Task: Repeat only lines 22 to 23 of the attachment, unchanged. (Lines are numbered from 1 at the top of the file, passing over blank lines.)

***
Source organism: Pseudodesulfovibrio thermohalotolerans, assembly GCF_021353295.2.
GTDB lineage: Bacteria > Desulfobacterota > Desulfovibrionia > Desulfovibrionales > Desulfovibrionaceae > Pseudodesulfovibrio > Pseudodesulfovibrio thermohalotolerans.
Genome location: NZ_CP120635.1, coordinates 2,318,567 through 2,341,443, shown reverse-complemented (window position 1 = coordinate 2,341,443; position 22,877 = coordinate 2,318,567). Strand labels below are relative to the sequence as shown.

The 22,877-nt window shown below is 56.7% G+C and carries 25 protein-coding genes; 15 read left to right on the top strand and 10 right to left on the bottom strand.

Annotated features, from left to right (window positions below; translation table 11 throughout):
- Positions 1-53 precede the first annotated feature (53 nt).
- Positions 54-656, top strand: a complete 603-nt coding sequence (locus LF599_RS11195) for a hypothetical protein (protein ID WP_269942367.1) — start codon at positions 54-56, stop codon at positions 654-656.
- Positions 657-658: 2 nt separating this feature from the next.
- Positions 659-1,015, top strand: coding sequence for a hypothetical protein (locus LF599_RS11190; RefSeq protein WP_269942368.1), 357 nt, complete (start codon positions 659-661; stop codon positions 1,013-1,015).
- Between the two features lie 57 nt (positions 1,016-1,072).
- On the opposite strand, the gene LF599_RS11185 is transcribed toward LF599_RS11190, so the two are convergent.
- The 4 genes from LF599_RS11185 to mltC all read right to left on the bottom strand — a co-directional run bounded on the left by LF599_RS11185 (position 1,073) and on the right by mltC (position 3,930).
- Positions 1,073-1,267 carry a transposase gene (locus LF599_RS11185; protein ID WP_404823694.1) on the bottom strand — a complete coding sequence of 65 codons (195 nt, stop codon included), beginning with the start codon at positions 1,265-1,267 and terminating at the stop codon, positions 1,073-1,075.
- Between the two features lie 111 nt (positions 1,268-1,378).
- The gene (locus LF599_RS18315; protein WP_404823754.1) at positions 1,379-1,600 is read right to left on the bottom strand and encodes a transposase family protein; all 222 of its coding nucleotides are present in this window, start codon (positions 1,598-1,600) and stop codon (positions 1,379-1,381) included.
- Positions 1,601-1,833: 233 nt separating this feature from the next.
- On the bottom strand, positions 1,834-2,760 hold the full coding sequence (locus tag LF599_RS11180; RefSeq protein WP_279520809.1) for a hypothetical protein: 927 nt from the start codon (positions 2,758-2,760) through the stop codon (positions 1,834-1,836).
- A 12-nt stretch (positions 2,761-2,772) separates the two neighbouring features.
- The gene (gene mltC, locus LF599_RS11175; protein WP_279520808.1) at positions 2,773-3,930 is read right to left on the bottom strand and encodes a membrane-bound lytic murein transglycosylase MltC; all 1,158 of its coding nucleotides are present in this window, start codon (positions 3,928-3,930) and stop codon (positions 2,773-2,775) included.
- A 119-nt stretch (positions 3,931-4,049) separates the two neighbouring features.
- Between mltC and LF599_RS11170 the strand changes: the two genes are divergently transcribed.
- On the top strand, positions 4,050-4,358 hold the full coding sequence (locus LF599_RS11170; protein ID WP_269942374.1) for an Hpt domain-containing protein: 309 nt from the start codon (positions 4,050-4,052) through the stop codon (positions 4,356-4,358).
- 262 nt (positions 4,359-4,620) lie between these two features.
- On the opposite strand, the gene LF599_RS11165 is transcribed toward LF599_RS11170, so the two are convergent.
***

- On the top strand, positions 4,050-4,358 hold the full coding sequence (locus LF599_RS11170; protein ID WP_269942374.1) for an Hpt domain-containing protein: 309 nt from the start codon (positions 4,050-4,052) through the stop codon (positions 4,356-4,358).
- 262 nt (positions 4,359-4,620) lie between these two features.